Summertime is full of fun, water, and flowers. A great flower for spring and early summer color with a fun fall interest is Baptisia.
Baptisia, Baptisia australis, is also called Blue False Indigo. This is a large perennial that grows up to 4 feet tall and wide. It blooms on stalks with pea-like blue, white, or yellow flowers. However, the blue is often seen more as a purple color. The leaves are arranged alternately on the stems and are compound with 3 oblong leaflets per leaf. The foliage of Baptisia is a deep green to gray-green color. Following the flowers, the seed pods on Baptisia develop, which are very interesting. The seeds are enveloped in a puffy bean-like pod that develops as a green color and turn a black color in the fall when they mature. The seeds are enclosed freely in the pod allowing it to make a rattle-like sound when shaken. The seed pods can be left through the winter months for winter interest to your landscape.
As stated above, there are a lot of choices for color in the Baptisia plant. The straight species of Baptisia is very tall, but there is a dwarf version, it is Baptisia australis var. minor which grows up to 2 feet tall and 2 feet wide. There are a lot of different species and variety choices of Baptisia minor making it very easy to find the color, or selection of colors, to fit your landscape. There is a Decadence Series that was developed with many different color choices including a brown from ‘Dutch Chocolate’, a red and yellow mixed flower from ‘Cherries Jubilee’, and a creamy white of ‘Vanilla Cream’. Baptisia lactea is a good selection for white flowers.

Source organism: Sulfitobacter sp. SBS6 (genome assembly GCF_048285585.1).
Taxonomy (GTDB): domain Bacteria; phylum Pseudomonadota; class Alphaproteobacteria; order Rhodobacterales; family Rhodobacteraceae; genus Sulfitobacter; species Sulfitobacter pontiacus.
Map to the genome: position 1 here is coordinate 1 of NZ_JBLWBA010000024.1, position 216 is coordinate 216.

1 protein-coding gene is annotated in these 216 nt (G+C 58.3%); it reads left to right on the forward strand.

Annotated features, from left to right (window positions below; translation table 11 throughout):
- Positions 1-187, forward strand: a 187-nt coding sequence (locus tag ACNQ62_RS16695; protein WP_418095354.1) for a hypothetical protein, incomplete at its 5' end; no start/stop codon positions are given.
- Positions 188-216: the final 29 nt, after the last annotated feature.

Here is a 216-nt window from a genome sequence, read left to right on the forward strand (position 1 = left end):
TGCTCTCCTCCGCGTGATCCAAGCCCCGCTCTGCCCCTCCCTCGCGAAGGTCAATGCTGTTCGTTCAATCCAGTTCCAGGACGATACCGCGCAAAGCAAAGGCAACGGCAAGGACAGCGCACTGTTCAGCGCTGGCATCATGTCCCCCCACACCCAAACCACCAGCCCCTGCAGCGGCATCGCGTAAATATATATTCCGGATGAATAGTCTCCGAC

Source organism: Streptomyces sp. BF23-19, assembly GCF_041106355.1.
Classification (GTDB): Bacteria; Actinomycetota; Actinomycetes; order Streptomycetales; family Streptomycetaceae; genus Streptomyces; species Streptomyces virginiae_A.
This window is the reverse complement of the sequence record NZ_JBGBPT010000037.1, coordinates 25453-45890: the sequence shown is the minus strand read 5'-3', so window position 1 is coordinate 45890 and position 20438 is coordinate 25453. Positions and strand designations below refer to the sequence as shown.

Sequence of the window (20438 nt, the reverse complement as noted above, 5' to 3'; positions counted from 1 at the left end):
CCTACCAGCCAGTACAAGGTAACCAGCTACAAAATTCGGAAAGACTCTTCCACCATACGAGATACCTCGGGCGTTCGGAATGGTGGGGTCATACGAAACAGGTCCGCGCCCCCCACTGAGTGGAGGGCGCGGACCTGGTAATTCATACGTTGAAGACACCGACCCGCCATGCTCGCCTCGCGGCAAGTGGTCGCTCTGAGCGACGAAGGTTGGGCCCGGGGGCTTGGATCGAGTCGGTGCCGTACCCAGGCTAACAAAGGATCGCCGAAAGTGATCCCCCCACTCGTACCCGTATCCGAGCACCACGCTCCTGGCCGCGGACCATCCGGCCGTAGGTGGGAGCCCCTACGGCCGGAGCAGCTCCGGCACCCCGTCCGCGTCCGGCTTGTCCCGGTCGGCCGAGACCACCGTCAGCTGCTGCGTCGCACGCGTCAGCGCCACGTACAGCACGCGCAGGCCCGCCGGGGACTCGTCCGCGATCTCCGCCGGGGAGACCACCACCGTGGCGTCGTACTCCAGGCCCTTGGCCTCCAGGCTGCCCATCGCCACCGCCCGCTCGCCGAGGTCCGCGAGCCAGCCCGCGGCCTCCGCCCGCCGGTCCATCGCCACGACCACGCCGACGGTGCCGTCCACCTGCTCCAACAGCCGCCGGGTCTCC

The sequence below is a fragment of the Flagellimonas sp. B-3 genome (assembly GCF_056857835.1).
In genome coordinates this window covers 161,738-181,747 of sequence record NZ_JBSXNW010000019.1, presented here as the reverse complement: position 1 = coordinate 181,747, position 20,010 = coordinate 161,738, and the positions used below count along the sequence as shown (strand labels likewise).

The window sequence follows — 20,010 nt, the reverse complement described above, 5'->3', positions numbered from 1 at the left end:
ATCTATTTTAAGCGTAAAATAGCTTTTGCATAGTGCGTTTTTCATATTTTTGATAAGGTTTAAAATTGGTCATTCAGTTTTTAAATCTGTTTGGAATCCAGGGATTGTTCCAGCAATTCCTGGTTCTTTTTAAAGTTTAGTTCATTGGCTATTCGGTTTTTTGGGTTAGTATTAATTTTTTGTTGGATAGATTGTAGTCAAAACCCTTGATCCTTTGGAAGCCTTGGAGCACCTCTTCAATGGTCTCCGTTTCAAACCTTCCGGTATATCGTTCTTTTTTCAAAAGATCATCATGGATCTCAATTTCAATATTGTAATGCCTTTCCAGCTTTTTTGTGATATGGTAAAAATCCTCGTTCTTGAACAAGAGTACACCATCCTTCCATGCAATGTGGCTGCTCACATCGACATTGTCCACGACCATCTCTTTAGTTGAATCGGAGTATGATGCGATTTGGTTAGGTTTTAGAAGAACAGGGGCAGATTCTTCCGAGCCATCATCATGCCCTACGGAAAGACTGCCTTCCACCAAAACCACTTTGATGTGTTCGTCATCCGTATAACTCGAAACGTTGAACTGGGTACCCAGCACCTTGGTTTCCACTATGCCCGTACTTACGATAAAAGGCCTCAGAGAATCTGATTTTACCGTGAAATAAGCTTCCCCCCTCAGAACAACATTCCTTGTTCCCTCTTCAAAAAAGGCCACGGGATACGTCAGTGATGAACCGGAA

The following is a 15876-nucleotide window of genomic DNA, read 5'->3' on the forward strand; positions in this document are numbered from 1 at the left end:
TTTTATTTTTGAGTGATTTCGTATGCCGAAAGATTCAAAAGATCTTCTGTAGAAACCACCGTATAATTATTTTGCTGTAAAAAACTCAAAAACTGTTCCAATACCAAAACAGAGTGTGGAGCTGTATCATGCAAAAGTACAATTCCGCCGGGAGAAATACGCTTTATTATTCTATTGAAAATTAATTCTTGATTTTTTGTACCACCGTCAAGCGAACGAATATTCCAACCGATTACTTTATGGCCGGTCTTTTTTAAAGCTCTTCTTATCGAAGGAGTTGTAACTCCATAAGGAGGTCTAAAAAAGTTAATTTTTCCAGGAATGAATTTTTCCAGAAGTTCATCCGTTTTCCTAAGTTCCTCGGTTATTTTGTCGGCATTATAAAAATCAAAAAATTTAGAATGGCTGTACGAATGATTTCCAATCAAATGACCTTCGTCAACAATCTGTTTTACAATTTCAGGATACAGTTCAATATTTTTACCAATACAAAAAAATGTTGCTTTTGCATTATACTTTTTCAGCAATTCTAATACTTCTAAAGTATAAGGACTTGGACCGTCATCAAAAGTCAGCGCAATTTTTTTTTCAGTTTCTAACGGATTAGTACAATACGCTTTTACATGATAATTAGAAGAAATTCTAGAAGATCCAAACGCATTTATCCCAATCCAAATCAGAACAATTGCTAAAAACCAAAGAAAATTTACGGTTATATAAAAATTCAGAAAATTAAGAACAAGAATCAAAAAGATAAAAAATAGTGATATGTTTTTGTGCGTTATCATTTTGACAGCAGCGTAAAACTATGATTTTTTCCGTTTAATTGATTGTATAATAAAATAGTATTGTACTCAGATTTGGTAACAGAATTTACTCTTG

Baptisia grows best in full sun to part shade with average to dry soils. It can be grown as a specimen plant or in groupings for more effect. It has a long season of interest so it can be used in many locations in your landscape to make it more interesting, even in winter. This plant is not one that does well if it is transplanted once it is larger in size, so pick a good location when planting. Baptisia can be grown from seed, however, there is a weevil that will attack the seed.
According to Clemson University, Baptisia comes from the Greek word bapto which means to dip or dye because the plants were used by Native Americans to make a blue dye. Settlers also used the plants to make this blue dye. Baptisia is also said to be deer resistant, heat and humidity tolerant and drought tolerant, making it a great choice for Nebraska landscapes.
Baptisia is a great plant to give you color in the spring and unique interest with the seedheads during the fall and winter. It tends to be avoided by deer browsing which makes it beneficial for acreages where deer are common. Go to the nursery and pick out the best color choices for your landscape and add some baptisia for spring color and fall fun with the seedheads.